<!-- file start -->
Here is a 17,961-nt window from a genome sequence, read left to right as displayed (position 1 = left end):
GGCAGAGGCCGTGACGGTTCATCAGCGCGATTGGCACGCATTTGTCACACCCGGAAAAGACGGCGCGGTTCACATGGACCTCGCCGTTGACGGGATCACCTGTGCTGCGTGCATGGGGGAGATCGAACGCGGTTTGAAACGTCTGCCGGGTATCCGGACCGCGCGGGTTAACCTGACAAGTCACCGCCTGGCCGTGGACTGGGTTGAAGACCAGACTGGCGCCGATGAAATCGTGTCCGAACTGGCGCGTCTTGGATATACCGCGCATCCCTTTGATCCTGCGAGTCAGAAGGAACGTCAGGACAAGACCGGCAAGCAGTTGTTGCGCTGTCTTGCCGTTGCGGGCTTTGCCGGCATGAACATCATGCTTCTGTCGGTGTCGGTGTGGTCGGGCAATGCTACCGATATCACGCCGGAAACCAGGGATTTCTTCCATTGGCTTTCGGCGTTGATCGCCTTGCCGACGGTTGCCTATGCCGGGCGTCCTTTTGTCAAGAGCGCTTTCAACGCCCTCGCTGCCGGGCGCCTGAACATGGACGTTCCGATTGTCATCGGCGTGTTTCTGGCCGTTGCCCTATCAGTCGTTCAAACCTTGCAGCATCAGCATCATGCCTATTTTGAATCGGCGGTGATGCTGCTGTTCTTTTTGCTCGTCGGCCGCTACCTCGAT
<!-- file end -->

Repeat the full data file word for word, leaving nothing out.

Here is a 17,961-nt window from a genome sequence, read left to right as displayed (position 1 = left end):
GGCAGAGGCCGTGACGGTTCATCAGCGCGATTGGCACGCATTTGTCACACCCGGAAAAGACGGCGCGGTTCACATGGACCTCGCCGTTGACGGGATCACCTGTGCTGCGTGCATGGGGGAGATCGAACGCGGTTTGAAACGTCTGCCGGGTATCCGGACCGCGCGGGTTAACCTGACAAGTCACCGCCTGGCCGTGGACTGGGTTGAAGACCAGACTGGCGCCGATGAAATCGTGTCCGAACTGGCGCGTCTTGGATATACCGCGCATCCCTTTGATCCTGCGAGTCAGAAGGAACGTCAGGACAAGACCGGCAAGCAGTTGTTGCGCTGTCTTGCCGTTGCGGGCTTTGCCGGCATGAACATCATGCTTCTGTCGGTGTCGGTGTGGTCGGGCAATGCTACCGATATCACGCCGGAAACCAGGGATTTCTTCCATTGGCTTTCGGCGTTGATCGCCTTGCCGACGGTTGCCTATGCCGGGCGTCCTTTTGTCAAGAGCGCTTTCAACGCCCTCGCTGCCGGGCGCCTGAACATGGACGTTCCGATTGTCATCGGCGTGTTTCTGGCCGTTGCCCTATCAGTCGTTCAAACCTTGCAGCATCAGCATCATGCCTATTTTGAATCGGCGGTGATGCTGCTGTTCTTTTTGCTCGTCGGCCGCTACCTCGAT